John Haldane distinguishes between secularism and secularisation.
The whole issue of secularism, I think, needs to be, you know, given some serious thought. First of all, I think I would want to distinguish between secularism and secularisation. So secularisation is the claim that there is a … it’s a sociological thesis, as it were, it is the claim that the trajectory of history is away from religion. And in particular that as societies become more educated and more technologically adapt … adept I should say, so they will abandon religious beliefs.
Now there are plenty of examples that seem to run counter to that. So many people have given up on the secularisation thesis, or heavily qualified it at any rate. But for many who are secularists, the process of secularisation was a comfort. They thought, look, you know, this is just evidence of the un-roundedness of religion, if people become more educated, then they just are going to abandon religion. So the fact that people can be educated and religious is slightly uncomfortable for the secularist.
But I think it’s worth thinking about secularism itself. What is its meaning, what is its source, what is its origin? And I think if we do look at the history, particularly of Christianity, you will see developing within it a sense of the importance of separating out two kinds of identities. The identity of the Christian as a follower of Christ, however they want to, you know, elaborate on that notion – a disciple if you like – and the individual as a member of a political entity, as a citizen. And it’s, you know, long been seen and often remembered that when church and state, as we might say, or whether … when those two identities start to get confused, that’s bad both for politics and for religion.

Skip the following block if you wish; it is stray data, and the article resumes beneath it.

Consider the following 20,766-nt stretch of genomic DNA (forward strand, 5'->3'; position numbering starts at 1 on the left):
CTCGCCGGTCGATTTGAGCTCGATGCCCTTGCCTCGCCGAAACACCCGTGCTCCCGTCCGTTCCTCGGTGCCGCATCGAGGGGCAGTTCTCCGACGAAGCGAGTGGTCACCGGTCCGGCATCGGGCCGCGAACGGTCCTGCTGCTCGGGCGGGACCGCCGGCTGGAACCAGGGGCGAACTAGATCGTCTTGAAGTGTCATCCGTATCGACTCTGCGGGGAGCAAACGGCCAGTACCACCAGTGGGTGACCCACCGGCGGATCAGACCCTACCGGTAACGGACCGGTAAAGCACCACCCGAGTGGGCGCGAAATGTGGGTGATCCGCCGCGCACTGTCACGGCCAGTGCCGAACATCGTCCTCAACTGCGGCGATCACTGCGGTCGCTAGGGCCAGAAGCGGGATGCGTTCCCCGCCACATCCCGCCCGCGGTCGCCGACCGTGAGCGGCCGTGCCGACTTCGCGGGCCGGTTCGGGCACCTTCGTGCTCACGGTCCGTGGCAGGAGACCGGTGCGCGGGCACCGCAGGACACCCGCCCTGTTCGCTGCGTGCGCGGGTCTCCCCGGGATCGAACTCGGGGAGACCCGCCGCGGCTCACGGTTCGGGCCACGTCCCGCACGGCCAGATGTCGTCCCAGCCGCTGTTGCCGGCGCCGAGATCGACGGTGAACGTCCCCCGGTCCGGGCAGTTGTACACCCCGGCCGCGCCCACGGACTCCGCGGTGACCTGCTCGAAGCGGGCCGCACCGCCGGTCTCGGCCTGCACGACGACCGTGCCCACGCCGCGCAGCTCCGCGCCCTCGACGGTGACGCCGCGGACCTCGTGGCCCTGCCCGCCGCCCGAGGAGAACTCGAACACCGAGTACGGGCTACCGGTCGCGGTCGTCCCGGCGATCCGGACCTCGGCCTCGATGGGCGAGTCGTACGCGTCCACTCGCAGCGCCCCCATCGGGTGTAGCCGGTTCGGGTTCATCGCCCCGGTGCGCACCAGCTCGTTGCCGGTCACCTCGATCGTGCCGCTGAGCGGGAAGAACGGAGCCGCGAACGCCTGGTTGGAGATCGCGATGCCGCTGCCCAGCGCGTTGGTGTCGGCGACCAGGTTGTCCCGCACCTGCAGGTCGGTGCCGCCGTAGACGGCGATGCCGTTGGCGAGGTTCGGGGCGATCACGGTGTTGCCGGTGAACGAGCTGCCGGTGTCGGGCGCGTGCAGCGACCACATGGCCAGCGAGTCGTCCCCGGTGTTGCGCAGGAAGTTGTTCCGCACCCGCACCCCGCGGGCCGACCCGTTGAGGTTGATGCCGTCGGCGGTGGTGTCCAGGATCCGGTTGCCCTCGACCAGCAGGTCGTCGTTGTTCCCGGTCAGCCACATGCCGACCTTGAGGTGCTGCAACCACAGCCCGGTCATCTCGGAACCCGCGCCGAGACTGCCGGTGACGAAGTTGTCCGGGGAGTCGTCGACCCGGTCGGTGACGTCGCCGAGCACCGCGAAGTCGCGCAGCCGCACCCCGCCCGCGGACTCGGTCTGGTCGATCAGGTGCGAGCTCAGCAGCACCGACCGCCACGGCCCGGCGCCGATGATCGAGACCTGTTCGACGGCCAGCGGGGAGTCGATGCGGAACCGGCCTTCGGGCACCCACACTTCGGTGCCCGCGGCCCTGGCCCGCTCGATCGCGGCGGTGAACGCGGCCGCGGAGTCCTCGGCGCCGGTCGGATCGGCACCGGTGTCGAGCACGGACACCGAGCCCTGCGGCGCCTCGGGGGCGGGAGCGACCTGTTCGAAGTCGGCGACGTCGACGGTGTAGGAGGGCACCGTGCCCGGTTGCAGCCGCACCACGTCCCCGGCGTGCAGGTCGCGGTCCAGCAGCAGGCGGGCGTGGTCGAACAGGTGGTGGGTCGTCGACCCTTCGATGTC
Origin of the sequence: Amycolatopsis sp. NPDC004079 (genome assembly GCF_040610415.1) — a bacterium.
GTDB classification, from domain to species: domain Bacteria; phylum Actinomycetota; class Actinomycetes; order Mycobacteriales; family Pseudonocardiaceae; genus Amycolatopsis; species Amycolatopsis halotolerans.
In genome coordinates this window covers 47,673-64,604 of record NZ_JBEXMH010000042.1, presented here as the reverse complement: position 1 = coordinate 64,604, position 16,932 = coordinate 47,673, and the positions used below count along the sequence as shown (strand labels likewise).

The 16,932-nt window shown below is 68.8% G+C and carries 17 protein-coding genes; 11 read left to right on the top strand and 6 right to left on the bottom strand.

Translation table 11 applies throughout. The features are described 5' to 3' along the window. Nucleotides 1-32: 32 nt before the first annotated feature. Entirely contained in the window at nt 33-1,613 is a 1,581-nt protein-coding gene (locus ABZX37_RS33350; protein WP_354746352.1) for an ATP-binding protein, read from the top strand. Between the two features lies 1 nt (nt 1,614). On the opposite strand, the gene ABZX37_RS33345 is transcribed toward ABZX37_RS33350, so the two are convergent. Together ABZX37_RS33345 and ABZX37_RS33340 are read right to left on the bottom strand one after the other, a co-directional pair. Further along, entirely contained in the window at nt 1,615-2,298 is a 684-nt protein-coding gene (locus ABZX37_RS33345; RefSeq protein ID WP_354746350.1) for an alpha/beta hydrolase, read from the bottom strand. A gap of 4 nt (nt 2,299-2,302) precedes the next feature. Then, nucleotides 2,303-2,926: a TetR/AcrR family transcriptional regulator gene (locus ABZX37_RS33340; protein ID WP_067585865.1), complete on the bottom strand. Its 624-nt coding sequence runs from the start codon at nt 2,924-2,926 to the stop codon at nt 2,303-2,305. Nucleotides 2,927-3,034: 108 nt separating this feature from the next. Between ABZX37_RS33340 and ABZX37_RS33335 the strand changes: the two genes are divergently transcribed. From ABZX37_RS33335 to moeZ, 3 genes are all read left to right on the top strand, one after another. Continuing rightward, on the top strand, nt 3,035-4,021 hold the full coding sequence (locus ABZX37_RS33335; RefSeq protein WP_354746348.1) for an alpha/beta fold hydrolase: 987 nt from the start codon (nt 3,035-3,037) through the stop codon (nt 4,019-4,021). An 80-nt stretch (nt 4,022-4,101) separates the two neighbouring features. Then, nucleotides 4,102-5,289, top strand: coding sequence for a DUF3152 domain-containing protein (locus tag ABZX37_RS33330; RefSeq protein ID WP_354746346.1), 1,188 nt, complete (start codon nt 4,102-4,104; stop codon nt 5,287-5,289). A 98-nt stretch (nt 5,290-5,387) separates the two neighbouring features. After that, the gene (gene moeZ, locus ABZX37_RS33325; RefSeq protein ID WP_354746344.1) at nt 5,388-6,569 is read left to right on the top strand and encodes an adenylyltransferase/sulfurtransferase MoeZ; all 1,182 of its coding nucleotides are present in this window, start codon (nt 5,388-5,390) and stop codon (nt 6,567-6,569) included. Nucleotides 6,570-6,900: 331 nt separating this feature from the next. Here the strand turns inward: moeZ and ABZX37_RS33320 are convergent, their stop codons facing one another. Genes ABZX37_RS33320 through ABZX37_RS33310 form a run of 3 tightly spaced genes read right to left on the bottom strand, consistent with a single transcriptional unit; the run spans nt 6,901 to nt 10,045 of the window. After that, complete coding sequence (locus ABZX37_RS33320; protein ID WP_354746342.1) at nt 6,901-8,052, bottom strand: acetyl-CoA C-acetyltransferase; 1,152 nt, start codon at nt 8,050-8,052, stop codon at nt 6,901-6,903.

And so I think there’s a sense in which the whole idea of separating religion from the political sphere – not completely severing them but getting some distance between them – is actually motivated entirely from within religion itself, because it sees what happens when those are confused. And, you know, there are plenty of historical examples – the religious wars of Europe of the 16th century are an obvious case in point, but the kind of conflicts of the High Middle Ages would be another one, and then more recent times and so on. So I think that it’s prudent, and I think to some extent an explanation of the origin of secularism, that Christians and religious believers themselves want to get some distance between their religious commitments and their participation in political life.